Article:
not a paperback kind of girl

I rarely buy hardcovers. I can count on one hand how many I've purchased in my life (I can still feel the weight of Grisham's The Runaway Jury on my belly as I read late into the late 1990s night). Certainly lately, as a Buddhist trying to move away from covetousness and all-out greed, steering clear of paying over £15 for a book suits my attempt at living a simplified life. Borrowing books is good, from friends or the library (although then I can't mark them up or make notes in the margins). Finding a used copy on the internet saves resources (although I get into dodgy ethical territory when I sign onto tax-dodging Buying a paperback is cheaper, allowing me to (allegedly) direct more of my income towards donations to charities and Big Issue purchases.

But there's another side to this argument, and it has to do with loving reading, and it has to do with the sensuality of books, and it has to do with supporting local bookshops. And a little to do with delighting in Lena Dunham. Dunham is my hero, a woman almost six years my junior whose prose and person delight me and lighten the load of my self-loathing. She's written a book, and it came out in September 2014, and it still hasn't been released in paperback. After being on a two-week retreat during which a slew of suppressed early-adulthood-martini-drenched memories surfaced, I knew I couldn't wait any longer to read it.

When I decide it's time to buy a brand new book, I go to The Book Hive. Norwich's independent bookstore, they have everything you want (including a Wes Anderson photobook I now have my eye on), and if they don't, they'll get it delivered by the next day. They give you a stamp on a loyalty card when you spend over £10. When I buy a book there, I'm doing three things:

1. I'm patronising the place itself, saying yes I want you to exist, I want to be able to walk in here and find piles of books with beautiful covers, climb up a curving staircase, sit down or kneel or squat to reach a shelf and find something to flip through, to remember a bit what it's like to be in Shakespeare and Company or Topping and Company.

2. I'm supporting the staff, saying yes I want you to be paid to be here, to share your knowledge of reading and writing and words, your banter and your slightly-intimidating eyewear.

3. I'm keeping my money in Norwich, not flitting off to an off-shore tax-free account or out of the country.

How much did all this cost me? Well, anywhere from £5.10 to £7.53. Dunham's book cost £11.89 direct from Amazon, or £9.46 if I had it shipped brand new from the US. I could have spent the rest of the afternoon dreaming of the coffee and cake I could have had for £5.10, or thinking about how £7.53 is almost the cost of a movie at Cinema City. But instead I think of it as a separate purchase, a mini-investment on its own, one that I decided to make in conjunction with the book. The Book Hive gets some of it, and also the publishers, editors, office staff, typesetters, and Dunham herself. My partner reminds me, "We tend to make our decisions as consumers, not as workers. We only work in one context, but we consume in all kinds of contexts; we want our work to be valued, but we don't consider the workers who create what we want to consume." I do value the craft required to build a book, to design the cover, to find the words and put them in the right order and choose the paper on which they're printed. I value those who pack the books and bring them to this lovely shop on London Street; I value the space and the solace; and I value the workers who wait there for us to come and patronise.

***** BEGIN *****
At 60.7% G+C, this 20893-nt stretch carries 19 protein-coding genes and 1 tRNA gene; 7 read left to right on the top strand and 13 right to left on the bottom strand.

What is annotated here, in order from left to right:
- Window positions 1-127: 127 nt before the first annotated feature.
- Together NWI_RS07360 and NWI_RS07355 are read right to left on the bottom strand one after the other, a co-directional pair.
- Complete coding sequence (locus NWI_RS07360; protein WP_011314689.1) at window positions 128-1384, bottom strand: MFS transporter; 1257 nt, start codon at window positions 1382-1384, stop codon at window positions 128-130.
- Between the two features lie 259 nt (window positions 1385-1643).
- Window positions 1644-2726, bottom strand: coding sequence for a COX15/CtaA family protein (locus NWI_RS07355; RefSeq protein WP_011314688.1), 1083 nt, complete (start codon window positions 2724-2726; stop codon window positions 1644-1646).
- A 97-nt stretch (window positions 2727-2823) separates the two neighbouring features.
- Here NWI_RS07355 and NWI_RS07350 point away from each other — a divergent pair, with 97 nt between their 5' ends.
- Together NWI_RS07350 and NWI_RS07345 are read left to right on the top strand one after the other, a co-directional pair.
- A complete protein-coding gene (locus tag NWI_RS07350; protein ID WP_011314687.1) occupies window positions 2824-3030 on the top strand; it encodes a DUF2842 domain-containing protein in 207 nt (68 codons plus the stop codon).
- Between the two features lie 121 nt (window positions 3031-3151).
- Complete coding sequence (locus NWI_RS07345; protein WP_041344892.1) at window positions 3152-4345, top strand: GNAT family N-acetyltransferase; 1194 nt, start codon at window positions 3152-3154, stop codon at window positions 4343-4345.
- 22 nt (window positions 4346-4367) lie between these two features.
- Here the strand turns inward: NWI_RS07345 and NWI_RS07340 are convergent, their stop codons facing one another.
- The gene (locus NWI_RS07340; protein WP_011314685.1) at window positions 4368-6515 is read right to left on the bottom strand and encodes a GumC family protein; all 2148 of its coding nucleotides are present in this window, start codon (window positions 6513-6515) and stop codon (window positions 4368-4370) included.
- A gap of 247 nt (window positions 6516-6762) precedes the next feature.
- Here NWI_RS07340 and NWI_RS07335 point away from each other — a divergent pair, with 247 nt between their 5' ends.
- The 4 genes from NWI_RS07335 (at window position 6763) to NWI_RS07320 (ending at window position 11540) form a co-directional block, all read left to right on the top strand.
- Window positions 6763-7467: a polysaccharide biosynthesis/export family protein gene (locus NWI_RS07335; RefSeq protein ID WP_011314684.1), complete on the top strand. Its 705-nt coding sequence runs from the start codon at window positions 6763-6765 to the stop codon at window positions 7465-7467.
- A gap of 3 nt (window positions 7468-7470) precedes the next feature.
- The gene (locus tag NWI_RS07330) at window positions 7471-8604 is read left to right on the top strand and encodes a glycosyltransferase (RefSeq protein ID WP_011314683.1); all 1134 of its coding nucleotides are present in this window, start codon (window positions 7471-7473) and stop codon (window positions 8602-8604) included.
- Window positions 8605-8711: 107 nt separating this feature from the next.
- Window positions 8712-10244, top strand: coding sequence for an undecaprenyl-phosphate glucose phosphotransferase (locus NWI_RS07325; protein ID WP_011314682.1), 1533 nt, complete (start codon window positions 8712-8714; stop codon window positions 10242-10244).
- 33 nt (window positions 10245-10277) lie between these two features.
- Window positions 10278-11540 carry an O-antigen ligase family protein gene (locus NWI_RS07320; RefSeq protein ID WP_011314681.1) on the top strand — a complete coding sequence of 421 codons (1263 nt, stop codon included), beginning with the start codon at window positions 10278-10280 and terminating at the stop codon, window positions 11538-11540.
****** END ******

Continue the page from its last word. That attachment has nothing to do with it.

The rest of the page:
Which led me to wonder: how much of all of this infrastructure is dependent on hardback revenue? What would have happened if I'd waited for the book to come out in paperback?  Much cheaper for me, of course, but then who takes the hit when the price comes down? I vaguely understood that the mark-up on a hardback was more than a paperback, but percentages and figures alluded me. The chap at The Book Hive explained that further print runs are determined in part by how well the book sells as a hardback. So again, I'm supporting my dear Ms Dunham by purchasing now rather than later. I also found this helpful article from sci-fi author Brandon Sanderson that articulates how royalties to the author are generally higher for hardbacks, both percentage-wise and dollar/pound-wise. So all the above arguments hold, but with double the money for all those involved. Rather than scraping by on paperback royalties, perhaps I can accord the authors the income they're due by choosing to buy more hardcovers.

I've got my eye on Amy Poehler's Yes, Please. Miranda July's The First Bad Man. The Wes Anderson Collection. And perhaps I can read them sooner rather than later, not because it's indulgent, lavish and cowing to craving, but because the money supports the work of people I aspire to emulate, places I want to exist in the world, and provides a tangible and comforting weight on my belly in bed at night.